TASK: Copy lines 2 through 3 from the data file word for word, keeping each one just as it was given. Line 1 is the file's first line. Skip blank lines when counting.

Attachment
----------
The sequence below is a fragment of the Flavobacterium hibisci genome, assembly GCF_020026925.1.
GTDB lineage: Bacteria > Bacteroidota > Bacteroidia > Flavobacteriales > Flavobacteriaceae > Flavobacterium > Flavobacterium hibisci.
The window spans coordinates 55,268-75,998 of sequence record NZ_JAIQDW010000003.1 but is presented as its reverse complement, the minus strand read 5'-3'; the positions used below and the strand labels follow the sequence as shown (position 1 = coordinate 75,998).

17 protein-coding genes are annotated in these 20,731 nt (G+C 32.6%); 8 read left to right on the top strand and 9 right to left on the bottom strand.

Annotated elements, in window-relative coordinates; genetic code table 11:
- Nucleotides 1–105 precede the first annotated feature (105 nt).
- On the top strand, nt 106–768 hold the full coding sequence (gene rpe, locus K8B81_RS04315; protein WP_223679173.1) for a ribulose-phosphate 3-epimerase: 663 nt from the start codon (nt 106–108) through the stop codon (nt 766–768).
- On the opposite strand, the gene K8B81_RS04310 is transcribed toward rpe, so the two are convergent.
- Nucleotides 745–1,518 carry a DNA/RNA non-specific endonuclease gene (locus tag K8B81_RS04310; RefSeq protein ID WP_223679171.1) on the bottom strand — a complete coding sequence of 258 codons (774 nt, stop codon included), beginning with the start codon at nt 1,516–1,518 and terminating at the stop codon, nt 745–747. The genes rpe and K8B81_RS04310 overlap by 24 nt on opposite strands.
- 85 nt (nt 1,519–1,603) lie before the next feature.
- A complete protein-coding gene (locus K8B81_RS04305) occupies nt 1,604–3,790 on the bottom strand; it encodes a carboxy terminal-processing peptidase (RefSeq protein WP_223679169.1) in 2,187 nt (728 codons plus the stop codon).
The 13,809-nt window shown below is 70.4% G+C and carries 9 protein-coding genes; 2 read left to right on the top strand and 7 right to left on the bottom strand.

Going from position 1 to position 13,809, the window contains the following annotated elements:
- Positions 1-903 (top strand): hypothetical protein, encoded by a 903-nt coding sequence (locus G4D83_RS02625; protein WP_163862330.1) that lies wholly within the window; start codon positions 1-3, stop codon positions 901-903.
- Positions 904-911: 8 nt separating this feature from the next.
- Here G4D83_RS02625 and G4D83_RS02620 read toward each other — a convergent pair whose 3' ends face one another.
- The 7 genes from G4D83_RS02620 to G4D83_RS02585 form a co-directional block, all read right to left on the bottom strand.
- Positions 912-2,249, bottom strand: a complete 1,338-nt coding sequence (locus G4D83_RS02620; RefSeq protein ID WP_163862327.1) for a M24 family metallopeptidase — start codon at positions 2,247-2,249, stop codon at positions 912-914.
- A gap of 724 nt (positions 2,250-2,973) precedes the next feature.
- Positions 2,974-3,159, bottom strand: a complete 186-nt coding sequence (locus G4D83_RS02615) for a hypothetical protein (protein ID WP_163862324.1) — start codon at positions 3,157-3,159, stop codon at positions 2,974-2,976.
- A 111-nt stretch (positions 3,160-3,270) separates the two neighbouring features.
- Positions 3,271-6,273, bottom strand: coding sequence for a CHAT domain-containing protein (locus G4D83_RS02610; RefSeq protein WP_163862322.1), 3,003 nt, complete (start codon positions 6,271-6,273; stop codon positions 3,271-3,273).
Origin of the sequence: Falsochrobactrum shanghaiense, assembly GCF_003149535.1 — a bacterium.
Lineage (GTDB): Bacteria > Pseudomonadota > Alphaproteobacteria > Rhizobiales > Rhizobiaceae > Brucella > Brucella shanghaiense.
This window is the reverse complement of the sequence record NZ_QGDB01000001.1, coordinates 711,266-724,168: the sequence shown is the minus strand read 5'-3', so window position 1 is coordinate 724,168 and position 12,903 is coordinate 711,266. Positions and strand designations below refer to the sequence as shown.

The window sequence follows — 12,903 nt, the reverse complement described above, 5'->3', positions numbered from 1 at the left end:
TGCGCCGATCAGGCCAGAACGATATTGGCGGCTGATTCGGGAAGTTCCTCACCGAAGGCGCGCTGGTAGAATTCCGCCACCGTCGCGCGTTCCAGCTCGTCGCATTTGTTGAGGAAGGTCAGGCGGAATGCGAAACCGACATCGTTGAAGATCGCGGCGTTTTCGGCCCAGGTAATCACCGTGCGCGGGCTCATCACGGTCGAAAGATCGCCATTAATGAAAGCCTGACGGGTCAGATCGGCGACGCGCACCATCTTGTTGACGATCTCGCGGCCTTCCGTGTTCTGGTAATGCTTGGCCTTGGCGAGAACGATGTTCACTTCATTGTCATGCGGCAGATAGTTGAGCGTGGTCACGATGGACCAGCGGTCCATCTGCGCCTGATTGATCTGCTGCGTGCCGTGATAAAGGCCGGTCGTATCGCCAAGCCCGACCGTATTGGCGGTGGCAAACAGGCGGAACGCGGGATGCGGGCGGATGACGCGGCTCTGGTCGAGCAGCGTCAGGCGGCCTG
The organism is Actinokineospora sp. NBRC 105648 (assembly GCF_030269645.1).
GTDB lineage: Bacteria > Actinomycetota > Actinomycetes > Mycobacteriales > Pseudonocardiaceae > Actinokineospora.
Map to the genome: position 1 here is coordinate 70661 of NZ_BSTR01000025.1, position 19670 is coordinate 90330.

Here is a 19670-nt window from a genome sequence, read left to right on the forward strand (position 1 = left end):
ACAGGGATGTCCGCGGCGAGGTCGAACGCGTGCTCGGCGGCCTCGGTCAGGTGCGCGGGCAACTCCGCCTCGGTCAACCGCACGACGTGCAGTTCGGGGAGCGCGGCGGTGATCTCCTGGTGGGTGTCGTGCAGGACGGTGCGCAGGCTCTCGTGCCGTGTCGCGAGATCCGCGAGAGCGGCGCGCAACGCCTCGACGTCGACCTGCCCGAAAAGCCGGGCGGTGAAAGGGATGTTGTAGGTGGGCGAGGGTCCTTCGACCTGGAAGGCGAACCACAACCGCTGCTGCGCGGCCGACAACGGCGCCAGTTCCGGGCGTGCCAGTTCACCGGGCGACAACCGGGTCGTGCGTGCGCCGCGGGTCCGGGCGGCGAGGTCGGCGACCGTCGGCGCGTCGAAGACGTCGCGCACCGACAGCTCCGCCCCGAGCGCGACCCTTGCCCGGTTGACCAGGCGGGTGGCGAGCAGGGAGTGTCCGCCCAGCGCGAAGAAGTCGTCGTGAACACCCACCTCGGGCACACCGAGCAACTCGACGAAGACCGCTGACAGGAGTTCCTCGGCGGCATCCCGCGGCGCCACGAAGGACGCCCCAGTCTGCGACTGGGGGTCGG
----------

GTDB lineage: Bacteria > Bacteroidota > Bacteroidia > Flavobacteriales > Flavobacteriaceae > Flavobacterium > Flavobacterium hibisci.
The window spans coordinates 55,268-75,998 of sequence record NZ_JAIQDW010000003.1 but is presented as its reverse complement, the minus strand read 5'-3'; the positions used below and the strand labels follow the sequence as shown (position 1 = coordinate 75,998).